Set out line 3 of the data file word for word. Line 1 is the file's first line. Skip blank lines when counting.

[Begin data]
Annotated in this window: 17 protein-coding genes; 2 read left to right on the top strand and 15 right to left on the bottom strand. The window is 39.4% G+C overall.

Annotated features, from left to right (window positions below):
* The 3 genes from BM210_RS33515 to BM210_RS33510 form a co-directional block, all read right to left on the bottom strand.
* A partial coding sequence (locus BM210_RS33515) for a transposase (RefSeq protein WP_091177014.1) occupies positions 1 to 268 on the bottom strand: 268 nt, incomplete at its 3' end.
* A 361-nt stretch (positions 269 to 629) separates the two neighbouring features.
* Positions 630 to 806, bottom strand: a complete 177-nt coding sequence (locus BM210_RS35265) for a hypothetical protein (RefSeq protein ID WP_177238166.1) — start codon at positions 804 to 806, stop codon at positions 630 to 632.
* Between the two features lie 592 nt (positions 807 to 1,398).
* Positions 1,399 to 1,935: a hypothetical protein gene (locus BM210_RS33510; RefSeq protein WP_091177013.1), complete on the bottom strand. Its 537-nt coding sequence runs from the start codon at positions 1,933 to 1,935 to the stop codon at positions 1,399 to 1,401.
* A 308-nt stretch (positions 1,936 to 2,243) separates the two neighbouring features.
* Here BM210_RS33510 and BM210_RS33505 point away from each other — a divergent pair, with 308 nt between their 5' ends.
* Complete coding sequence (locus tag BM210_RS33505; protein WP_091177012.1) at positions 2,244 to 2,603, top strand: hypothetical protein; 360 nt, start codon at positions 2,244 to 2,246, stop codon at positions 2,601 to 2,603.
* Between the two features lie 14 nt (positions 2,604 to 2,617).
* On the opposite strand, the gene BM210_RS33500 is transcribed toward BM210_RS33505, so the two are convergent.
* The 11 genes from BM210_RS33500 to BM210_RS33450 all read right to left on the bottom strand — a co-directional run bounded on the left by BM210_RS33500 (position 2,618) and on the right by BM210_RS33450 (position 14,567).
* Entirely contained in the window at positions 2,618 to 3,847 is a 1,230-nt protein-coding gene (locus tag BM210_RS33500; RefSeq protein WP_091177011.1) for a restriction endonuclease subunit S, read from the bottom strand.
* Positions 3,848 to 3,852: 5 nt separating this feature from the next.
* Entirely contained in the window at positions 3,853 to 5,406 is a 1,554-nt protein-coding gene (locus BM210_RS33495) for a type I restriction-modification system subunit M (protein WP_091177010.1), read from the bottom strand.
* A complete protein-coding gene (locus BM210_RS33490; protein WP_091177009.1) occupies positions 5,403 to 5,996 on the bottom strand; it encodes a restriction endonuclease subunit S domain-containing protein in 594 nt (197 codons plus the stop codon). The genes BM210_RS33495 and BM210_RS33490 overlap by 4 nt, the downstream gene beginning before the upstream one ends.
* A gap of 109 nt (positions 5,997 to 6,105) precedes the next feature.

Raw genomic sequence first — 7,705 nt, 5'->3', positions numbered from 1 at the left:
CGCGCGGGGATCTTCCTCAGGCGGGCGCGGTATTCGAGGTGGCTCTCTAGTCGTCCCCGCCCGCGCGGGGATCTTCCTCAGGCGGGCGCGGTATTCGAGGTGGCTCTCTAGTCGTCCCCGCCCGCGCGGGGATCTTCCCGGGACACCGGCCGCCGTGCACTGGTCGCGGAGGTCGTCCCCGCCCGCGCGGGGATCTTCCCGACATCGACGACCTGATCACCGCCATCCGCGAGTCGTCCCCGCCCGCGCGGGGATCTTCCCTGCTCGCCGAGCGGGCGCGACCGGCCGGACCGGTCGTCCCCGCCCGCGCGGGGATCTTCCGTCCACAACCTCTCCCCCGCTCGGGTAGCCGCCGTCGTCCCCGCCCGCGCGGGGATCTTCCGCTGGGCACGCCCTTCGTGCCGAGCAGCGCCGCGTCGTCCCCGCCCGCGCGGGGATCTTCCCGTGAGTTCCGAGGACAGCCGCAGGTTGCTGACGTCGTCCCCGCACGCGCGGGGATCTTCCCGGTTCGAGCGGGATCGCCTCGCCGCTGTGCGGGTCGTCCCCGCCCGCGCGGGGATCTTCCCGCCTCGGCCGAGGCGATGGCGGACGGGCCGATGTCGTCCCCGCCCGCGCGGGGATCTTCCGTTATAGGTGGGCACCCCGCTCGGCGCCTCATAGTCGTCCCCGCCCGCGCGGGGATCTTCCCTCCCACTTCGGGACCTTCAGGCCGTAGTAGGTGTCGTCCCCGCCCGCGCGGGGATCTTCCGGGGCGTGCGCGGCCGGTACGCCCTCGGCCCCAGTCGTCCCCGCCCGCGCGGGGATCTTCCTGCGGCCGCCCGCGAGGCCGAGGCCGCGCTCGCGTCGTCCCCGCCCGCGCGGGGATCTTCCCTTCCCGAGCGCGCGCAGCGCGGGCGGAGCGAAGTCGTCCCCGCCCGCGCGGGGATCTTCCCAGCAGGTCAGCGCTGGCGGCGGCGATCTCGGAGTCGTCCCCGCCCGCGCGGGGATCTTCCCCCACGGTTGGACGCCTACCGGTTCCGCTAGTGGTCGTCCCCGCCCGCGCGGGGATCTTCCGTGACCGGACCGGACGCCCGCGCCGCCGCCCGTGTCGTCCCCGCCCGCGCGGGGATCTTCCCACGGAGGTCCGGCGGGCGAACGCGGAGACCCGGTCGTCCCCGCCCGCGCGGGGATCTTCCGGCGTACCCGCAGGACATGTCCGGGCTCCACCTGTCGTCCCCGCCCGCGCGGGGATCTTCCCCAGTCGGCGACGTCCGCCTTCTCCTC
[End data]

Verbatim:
* The 3 genes from BM210_RS33515 to BM210_RS33510 form a co-directional block, all read right to left on the bottom strand.